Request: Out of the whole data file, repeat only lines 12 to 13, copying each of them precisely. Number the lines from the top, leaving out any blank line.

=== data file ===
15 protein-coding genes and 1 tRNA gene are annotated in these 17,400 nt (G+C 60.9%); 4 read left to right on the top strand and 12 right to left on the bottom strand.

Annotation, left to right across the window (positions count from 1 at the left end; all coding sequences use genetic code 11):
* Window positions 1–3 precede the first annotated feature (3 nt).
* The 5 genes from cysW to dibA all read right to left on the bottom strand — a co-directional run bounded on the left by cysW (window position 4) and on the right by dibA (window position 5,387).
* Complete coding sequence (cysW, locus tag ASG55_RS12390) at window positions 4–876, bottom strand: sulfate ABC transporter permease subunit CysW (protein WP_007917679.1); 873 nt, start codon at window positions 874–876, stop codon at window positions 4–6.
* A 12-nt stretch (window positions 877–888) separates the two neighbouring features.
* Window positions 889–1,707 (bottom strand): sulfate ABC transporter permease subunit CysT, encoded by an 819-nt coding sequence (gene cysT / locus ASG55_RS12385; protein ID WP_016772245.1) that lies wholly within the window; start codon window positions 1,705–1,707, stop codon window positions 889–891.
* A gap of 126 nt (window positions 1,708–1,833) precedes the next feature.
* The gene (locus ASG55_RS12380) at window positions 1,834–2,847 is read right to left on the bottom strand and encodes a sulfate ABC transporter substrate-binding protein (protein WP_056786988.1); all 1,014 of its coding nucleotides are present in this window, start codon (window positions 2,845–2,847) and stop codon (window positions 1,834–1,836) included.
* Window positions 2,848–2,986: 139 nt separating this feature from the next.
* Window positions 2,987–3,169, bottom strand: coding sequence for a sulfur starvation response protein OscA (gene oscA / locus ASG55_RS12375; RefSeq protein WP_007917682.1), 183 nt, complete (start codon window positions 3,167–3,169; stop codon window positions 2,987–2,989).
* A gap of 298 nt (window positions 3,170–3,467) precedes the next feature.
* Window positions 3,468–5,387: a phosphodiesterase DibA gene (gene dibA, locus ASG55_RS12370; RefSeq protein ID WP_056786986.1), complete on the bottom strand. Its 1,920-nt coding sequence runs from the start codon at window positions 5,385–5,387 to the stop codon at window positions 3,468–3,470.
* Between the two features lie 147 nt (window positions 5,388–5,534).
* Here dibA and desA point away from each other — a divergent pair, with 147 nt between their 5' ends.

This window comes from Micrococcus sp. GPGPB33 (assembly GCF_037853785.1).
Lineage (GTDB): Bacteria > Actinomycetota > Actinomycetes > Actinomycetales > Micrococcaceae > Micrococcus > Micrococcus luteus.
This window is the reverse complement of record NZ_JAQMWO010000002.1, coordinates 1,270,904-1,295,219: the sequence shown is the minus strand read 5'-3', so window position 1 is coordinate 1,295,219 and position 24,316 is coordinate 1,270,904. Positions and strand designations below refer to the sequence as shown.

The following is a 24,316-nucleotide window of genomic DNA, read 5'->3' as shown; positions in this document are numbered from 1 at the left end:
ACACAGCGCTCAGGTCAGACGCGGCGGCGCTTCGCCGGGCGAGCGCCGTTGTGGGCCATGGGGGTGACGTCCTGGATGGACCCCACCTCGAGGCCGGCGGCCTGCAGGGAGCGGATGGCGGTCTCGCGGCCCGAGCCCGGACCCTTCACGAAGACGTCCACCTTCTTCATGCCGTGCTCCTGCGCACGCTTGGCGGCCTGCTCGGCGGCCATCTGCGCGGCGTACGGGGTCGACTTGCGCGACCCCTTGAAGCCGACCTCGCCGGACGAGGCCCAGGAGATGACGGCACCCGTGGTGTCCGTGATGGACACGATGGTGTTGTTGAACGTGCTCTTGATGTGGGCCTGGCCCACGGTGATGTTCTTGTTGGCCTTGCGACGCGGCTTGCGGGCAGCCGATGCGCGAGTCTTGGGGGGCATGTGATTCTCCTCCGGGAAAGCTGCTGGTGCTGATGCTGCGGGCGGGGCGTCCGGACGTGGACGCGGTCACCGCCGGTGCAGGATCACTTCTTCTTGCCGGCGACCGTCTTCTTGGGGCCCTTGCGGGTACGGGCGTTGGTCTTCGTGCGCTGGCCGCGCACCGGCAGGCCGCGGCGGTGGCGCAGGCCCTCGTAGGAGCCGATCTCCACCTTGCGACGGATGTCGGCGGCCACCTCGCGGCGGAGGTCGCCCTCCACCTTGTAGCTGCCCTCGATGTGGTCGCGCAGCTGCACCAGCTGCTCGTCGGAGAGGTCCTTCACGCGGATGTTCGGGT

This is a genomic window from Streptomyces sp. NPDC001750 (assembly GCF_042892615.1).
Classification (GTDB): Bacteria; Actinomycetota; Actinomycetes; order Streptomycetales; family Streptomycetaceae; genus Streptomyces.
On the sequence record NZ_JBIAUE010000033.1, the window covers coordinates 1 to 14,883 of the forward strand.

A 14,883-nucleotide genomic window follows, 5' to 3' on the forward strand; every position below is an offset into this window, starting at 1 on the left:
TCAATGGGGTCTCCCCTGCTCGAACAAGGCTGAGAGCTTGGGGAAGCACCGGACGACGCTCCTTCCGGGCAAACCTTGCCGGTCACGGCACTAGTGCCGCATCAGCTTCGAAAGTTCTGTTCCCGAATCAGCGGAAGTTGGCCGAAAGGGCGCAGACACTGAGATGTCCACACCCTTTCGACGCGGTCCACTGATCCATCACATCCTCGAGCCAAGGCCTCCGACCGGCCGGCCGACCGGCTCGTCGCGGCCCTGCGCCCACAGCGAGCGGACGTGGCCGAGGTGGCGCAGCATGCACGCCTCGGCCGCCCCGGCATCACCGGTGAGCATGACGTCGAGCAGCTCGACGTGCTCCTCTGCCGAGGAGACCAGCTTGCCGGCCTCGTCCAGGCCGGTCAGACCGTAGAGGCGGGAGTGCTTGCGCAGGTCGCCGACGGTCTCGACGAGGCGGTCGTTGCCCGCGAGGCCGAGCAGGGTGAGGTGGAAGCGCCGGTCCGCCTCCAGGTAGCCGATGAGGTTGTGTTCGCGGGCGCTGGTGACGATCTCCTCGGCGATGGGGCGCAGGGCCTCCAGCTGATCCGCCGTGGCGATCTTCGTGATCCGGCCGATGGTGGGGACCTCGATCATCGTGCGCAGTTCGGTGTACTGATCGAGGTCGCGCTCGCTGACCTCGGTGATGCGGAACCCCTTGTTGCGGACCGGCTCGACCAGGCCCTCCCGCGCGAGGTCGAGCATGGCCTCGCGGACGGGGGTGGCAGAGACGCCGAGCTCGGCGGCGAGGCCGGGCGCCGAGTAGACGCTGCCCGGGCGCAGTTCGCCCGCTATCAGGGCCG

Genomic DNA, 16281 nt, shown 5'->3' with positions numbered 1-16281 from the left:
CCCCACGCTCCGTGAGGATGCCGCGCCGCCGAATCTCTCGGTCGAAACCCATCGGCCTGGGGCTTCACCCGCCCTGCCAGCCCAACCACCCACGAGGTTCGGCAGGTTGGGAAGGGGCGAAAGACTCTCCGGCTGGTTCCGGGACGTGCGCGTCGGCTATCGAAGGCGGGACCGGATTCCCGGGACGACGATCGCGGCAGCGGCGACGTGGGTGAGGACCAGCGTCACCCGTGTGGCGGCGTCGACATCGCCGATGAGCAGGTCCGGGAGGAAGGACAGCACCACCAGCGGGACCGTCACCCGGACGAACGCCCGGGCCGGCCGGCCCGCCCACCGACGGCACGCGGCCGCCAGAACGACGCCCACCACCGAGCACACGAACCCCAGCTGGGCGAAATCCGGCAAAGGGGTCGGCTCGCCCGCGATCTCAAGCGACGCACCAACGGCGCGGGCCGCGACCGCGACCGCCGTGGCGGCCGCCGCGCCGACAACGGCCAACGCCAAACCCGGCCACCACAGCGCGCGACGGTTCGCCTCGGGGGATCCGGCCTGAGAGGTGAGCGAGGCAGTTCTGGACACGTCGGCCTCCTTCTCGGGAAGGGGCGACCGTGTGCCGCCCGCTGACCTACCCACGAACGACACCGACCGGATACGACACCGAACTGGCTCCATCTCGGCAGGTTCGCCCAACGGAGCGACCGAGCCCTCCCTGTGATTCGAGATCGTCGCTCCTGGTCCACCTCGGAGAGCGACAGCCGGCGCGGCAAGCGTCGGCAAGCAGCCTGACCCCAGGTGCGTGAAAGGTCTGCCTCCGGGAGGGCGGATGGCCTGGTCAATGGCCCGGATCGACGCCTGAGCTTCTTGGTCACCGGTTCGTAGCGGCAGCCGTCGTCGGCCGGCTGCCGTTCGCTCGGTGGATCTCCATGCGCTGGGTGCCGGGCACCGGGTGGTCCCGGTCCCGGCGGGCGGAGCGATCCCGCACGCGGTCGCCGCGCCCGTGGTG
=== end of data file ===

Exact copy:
* A gap of 298 nt (window positions 3,170–3,467) precedes the next feature.
* Window positions 3,468–5,387: a phosphodiesterase DibA gene (gene dibA, locus ASG55_RS12370; RefSeq protein ID WP_056786986.1), complete on the bottom strand. Its 1,920-nt coding sequence runs from the start codon at window positions 5,385–5,387 to the stop codon at window positions 3,468–3,470.